Friday, 10 August 2018

#ReadingWomen - August 2018

Welcome to ReadingWomen! You can find out what inspired the series by Visiting This Link. The idea is to promote books authored by women and I have got another superb quintet here to whet your literary appetites.

Feel welcome to Comment your own book suggestions, especially links to your own reviews for the Around The Blogosphere choice. I love to see what everybody else is reading!

Inspirational biography

A biography or autobiography written by a woman and about a woman:

Where I Was From by Joan Didion


The Book Depository
Wordery
Waterstones (unavailable)
Amazon

A memoir of land, family and perseverance from one of the most influential writers in America.

In this moving and surprising book, Joan Didion reassesses parts of her life, her work, her history - and America's. Where I Was From, in Didion's words, "represents an exploration into my own confusions about the place and the way in which I grew up, misapprehensions and misunderstandings so much a part of who I became that I can still to this day confront them only obliquely."

The book is a haunting narrative of how her own family moved west with the frontier from the birth of her great-great-great-great-great-grandmother in Virginia in 1766 to the death of her mother on the edge of the Pacific in 2001; of how the wagon-train stories of hardship and abandonment and endurance created a culture in which survival would seem the sole virtue. Didion examines how the folly and recklessness in the very grain of the California settlement led to the California we know today - a state mortgaged first to the railroad, then to the aerospace industry, and overwhelmingly to the federal government.

Joan Didion's unerring sense of America and its spirit, her acute interpretation of its institutions and literature, and her incisive questioning of the stories it tells itself make this fiercely intelligent book a provocative and important tour de force from one of America's greatest writers.



5 star favourite

A book to which I awarded 5/5 stars

Resin by Ane Riel

The Book Depository
Wordery
   Waterstones
Amazon

Suspenseful and heart-breaking, Resin is the story of what can happen when you love someone too much – when your desire to keep them safe becomes the thing that could irrevocably harm them.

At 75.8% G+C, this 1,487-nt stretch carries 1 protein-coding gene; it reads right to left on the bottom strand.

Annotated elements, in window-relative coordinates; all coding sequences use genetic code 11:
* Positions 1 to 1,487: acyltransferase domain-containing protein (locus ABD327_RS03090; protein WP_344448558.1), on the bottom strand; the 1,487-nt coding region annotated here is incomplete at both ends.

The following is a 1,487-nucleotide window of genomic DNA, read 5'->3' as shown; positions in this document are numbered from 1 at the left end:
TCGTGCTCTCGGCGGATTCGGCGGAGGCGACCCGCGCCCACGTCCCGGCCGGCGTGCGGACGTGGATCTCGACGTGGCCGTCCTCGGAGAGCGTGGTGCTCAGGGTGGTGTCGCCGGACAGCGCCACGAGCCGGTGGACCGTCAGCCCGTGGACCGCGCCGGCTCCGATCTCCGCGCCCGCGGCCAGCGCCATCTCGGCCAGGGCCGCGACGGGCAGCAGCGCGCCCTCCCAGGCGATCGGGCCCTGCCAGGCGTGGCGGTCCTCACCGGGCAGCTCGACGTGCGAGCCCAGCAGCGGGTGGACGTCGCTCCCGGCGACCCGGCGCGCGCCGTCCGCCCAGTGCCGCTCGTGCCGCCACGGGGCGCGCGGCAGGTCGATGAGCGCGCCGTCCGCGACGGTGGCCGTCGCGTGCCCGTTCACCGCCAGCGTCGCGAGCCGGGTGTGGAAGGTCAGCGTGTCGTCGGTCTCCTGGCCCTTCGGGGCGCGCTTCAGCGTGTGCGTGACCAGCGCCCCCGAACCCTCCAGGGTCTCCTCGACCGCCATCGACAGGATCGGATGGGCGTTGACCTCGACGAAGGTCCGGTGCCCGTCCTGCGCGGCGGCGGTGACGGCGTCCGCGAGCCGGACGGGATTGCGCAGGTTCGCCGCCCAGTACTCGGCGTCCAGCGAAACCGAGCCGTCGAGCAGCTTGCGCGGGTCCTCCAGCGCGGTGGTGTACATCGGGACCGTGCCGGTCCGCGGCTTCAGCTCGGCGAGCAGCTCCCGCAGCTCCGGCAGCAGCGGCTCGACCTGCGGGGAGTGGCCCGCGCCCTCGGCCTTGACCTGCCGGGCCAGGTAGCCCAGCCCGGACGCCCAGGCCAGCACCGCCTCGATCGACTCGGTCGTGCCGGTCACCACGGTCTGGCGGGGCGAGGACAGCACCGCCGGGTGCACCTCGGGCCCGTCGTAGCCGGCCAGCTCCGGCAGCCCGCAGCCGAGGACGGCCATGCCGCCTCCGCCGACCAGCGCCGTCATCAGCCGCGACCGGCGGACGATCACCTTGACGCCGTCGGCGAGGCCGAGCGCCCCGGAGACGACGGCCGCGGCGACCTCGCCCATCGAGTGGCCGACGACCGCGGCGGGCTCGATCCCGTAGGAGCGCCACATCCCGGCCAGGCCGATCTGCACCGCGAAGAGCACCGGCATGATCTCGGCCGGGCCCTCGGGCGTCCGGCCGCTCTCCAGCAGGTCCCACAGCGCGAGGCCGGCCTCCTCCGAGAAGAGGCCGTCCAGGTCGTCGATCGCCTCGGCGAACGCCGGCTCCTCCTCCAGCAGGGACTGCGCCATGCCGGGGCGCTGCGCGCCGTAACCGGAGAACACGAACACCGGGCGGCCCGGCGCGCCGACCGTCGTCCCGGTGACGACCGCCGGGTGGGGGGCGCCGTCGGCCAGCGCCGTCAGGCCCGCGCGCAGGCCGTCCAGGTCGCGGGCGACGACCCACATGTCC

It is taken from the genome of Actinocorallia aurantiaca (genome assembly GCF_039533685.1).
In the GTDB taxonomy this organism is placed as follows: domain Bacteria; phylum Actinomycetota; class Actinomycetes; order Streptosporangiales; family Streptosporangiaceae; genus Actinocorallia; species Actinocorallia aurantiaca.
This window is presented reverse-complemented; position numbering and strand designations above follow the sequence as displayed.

Liv died when she was just six years old. At least, that’s what the authorities think.

Her father knew he was the only one who could keep her safe in this world. So one evening he left the isolated house his little family called home, he pushed their boat out to sea and watched it ruin on the rocks. Then he walked the long way into town to report his only child missing.

But behind the boxes and the baskets crowding her Dad’s workshop, Liv was hiding. This way her Dad had said, she’d never have to go to school; this way, she’d never have to leave her parents.

This way, Liv would be safe.



Dave's choice

My OH is almost a voracious a bookworm as me! He's also just as happy to read books written by women as by men which apparently is unusual for a man.

Music And Silence by Rose Tremain

The Book Depository
Wordery
Waterstones
Amazon

In the year 1629, a young English lutenist named Peter Claire arrives at the Danish Court to join King Christian IV's Royal Orchestra. From the moment when he realises that the musicians perform in a freezing cellar underneath the royal apartments, Peter Claire understands that he's come to a place where the opposing states of light and dark, good and evil, are waging war to the death.

Designated the King's 'Angel' because of his good looks, he finds himself falling in love with the young woman who is the companion of the King's adulterous and estranged wife, Kirsten. With his loyalties fatally divided between duty and passion, how can Peter Claire find the path that will realise his hopes and save his soul?


On my bookshelf

A book I've bought, swapped or been gifted and am eagerly awaiting reading

Agrippina: Empress, Exile, Hustler, Whore 
by Emma Southon

The Book Depository (unavailable)
Wordery (unavailable)
Waterstones (unavailable)
Amazon